Patients’ view about healthcare service delivery is a neglected subject in many developing countries such as Lebanon. Patients are viewed as passive beneficiaries of healthcare service with muted voices. However, the patients’ perceptions of service quality and satisfaction with healthcare services can assist management and policy makers in the design, implementation, and evaluation of services that in turn assist to better improve and deliver qualitative healthcare to the populace. Thus, the present research study aims to contribute to the development of knowledge on patient satisfaction. More specifically, it attempts to distinctively identify the key healthcare dimensions that impact patient satisfaction with primary care services in Lebanon.
To achieve this goal, a literature review is conducted in order to provide an original conceptualization of patient satisfaction and its drivers. Based on the literature review, an exploratory qualitative study is undertaken to gain insight into specific influencing factors that are incorporated into the conceptual satisfaction model. An original model is developed that illustrates the effects of four influencing factors (physician care, price of care, access to care, and atmospherics of care) on outpatient satisfaction and tests a set of hypotheses covering the mediating and moderating effects.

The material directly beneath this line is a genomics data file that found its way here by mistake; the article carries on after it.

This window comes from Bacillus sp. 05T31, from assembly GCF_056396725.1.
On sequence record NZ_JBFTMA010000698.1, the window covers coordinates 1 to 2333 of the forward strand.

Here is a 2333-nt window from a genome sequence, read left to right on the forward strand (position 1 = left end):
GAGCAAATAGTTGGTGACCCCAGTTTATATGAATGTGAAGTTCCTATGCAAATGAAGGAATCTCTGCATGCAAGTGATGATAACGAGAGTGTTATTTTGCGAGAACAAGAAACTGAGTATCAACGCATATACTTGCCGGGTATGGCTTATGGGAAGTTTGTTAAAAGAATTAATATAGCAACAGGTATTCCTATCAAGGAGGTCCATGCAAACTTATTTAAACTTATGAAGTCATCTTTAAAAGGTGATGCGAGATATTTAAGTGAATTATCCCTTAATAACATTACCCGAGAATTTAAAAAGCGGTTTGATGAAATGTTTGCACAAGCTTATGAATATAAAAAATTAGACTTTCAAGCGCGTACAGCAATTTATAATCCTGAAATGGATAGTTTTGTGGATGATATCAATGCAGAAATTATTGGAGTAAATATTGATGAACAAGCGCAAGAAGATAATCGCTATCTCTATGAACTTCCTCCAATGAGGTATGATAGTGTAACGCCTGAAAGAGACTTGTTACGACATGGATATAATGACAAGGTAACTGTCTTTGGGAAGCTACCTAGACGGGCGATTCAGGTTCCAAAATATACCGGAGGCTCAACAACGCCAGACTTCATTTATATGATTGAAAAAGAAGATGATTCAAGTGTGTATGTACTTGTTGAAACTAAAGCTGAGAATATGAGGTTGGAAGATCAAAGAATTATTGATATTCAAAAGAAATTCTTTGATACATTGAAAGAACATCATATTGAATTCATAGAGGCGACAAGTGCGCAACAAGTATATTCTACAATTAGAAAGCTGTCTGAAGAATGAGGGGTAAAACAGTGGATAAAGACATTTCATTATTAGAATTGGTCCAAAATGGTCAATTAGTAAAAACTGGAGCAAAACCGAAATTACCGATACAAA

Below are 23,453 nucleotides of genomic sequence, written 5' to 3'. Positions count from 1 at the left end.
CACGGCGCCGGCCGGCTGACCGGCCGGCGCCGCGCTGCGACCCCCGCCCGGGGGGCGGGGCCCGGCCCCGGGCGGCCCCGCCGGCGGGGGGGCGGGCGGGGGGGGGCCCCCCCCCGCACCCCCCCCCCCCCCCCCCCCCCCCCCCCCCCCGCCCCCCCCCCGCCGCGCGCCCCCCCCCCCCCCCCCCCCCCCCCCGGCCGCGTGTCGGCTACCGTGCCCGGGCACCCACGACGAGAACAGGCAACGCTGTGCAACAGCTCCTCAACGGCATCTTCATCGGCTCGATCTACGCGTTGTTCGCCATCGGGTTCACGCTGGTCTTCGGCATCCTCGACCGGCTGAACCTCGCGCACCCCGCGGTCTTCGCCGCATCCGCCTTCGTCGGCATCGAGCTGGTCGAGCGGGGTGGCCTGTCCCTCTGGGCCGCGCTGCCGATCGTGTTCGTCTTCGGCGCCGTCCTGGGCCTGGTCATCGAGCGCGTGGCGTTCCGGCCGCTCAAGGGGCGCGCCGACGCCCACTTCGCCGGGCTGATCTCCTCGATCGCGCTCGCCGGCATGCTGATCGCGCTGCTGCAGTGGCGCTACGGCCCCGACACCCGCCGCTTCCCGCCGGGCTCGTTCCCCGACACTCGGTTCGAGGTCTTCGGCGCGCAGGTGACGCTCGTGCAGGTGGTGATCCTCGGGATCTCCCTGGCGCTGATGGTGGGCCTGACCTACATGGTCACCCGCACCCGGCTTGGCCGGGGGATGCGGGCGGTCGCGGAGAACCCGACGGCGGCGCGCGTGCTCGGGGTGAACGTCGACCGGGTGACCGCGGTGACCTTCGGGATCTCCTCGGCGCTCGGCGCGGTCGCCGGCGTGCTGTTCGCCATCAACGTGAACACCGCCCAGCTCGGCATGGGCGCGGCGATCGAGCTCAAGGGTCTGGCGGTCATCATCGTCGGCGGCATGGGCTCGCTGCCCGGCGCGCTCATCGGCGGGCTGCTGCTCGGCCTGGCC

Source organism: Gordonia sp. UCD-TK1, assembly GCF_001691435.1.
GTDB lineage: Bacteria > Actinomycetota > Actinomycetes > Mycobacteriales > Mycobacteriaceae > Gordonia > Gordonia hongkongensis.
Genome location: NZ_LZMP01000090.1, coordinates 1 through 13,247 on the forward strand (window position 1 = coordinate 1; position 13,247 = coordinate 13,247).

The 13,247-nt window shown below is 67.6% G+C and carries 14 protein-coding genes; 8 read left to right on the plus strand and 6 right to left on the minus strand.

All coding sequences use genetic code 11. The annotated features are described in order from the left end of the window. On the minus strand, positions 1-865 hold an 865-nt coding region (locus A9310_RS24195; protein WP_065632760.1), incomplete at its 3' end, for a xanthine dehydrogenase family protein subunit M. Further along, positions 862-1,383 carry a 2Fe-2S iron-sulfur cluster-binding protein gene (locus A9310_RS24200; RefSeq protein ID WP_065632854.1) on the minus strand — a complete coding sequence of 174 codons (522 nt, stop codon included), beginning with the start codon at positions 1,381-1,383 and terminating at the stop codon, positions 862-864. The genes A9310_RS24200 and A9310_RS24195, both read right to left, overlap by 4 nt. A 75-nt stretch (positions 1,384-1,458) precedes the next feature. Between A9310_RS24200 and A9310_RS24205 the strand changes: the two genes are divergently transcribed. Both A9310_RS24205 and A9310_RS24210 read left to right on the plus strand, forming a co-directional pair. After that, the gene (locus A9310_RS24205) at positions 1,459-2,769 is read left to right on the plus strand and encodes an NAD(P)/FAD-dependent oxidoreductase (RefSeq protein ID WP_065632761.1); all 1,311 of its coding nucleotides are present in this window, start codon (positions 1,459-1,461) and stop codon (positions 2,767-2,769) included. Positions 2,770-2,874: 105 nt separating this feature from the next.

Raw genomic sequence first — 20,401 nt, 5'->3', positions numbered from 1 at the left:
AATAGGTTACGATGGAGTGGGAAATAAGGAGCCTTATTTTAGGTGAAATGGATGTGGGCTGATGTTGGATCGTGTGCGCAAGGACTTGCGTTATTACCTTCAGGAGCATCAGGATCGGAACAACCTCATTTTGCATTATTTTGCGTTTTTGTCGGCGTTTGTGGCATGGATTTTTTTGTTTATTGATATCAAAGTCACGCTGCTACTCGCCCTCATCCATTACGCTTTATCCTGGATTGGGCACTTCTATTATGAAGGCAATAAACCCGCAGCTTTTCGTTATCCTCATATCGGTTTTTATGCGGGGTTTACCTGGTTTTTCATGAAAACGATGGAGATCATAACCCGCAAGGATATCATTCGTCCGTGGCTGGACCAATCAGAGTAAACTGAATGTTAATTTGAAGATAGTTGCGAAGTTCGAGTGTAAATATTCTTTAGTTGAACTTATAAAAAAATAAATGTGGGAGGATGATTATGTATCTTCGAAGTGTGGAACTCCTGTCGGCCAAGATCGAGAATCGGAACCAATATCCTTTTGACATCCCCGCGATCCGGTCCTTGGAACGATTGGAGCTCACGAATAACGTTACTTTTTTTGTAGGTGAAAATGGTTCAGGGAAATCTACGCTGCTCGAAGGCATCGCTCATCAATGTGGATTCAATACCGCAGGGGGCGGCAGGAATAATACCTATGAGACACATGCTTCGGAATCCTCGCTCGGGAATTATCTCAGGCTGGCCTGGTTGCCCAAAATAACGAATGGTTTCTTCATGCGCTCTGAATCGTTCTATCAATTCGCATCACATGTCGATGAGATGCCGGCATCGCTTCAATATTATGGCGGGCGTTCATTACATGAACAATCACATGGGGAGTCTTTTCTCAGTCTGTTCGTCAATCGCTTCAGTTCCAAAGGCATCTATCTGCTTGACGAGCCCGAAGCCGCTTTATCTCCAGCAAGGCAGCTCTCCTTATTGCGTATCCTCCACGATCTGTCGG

The empirical study is designed to explore effects and to transfer gained knowledge into management guidelines. The research is conducted at Mount Lebanon Clinic (which is the property of the researcher’s family and a typical case of clinics in Lebanon) on a sample of 385 outpatients. Multiple regression analysis is used to test the hypotheses.
The results of this research are twofold. First, a model that details relationships between influencing factors and patient satisfaction is proposed and validated in the Lebanese context. Second, an advanced model of patient satisfaction is developed. It is designed to view patient satisfaction more holistically and to provide guidelines for healthcare providers. The existence of two mediating variables is unveiled: distributive justice and perceived healthcare quality. The moderating role of age, income, and gender is also examined.